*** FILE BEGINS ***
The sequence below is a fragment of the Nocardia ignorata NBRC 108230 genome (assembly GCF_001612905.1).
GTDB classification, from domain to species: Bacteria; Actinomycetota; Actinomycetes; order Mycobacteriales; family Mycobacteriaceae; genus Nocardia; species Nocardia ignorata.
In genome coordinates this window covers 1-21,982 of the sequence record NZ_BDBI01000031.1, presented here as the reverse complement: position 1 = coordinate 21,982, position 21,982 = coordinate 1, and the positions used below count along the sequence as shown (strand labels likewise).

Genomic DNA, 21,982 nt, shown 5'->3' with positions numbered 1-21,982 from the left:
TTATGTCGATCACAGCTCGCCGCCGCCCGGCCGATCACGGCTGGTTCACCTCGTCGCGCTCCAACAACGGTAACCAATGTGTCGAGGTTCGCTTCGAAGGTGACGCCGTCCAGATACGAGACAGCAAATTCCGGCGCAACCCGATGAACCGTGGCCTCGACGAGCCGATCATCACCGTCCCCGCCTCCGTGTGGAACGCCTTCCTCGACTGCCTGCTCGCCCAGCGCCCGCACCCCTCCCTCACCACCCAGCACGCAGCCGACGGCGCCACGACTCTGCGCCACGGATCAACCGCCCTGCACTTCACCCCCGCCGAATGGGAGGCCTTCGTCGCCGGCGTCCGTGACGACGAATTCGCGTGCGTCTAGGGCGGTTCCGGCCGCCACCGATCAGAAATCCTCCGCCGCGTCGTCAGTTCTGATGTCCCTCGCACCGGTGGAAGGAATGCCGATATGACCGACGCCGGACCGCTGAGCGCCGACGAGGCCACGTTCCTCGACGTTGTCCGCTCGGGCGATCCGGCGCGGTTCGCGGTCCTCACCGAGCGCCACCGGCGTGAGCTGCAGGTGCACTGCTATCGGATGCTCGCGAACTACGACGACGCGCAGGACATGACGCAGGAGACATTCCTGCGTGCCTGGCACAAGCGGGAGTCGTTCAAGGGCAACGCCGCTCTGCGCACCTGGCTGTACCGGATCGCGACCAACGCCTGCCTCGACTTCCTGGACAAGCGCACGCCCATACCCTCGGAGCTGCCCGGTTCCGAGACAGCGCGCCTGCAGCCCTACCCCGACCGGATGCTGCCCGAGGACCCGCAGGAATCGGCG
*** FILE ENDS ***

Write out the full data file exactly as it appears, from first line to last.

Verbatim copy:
The sequence below is a fragment of the Nocardia ignorata NBRC 108230 genome (assembly GCF_001612905.1).
GTDB classification, from domain to species: Bacteria; Actinomycetota; Actinomycetes; order Mycobacteriales; family Mycobacteriaceae; genus Nocardia; species Nocardia ignorata.
In genome coordinates this window covers 1-21,982 of the sequence record NZ_BDBI01000031.1, presented here as the reverse complement: position 1 = coordinate 21,982, position 21,982 = coordinate 1, and the positions used below count along the sequence as shown (strand labels likewise).

Genomic DNA, 21,982 nt, shown 5'->3' with positions numbered 1-21,982 from the left:
TTATGTCGATCACAGCTCGCCGCCGCCCGGCCGATCACGGCTGGTTCACCTCGTCGCGCTCCAACAACGGTAACCAATGTGTCGAGGTTCGCTTCGAAGGTGACGCCGTCCAGATACGAGACAGCAAATTCCGGCGCAACCCGATGAACCGTGGCCTCGACGAGCCGATCATCACCGTCCCCGCCTCCGTGTGGAACGCCTTCCTCGACTGCCTGCTCGCCCAGCGCCCGCACCCCTCCCTCACCACCCAGCACGCAGCCGACGGCGCCACGACTCTGCGCCACGGATCAACCGCCCTGCACTTCACCCCCGCCGAATGGGAGGCCTTCGTCGCCGGCGTCCGTGACGACGAATTCGCGTGCGTCTAGGGCGGTTCCGGCCGCCACCGATCAGAAATCCTCCGCCGCGTCGTCAGTTCTGATGTCCCTCGCACCGGTGGAAGGAATGCCGATATGACCGACGCCGGACCGCTGAGCGCCGACGAGGCCACGTTCCTCGACGTTGTCCGCTCGGGCGATCCGGCGCGGTTCGCGGTCCTCACCGAGCGCCACCGGCGTGAGCTGCAGGTGCACTGCTATCGGATGCTCGCGAACTACGACGACGCGCAGGACATGACGCAGGAGACATTCCTGCGTGCCTGGCACAAGCGGGAGTCGTTCAAGGGCAACGCCGCTCTGCGCACCTGGCTGTACCGGATCGCGACCAACGCCTGCCTCGACTTCCTGGACAAGCGCACGCCCATACCCTCGGAGCTGCCCGGTTCCGAGACAGCGCGCCTGCAGCCCTACCCCGACCGGATGCTGCCCGAGGACCCGCAGGAATCGGCG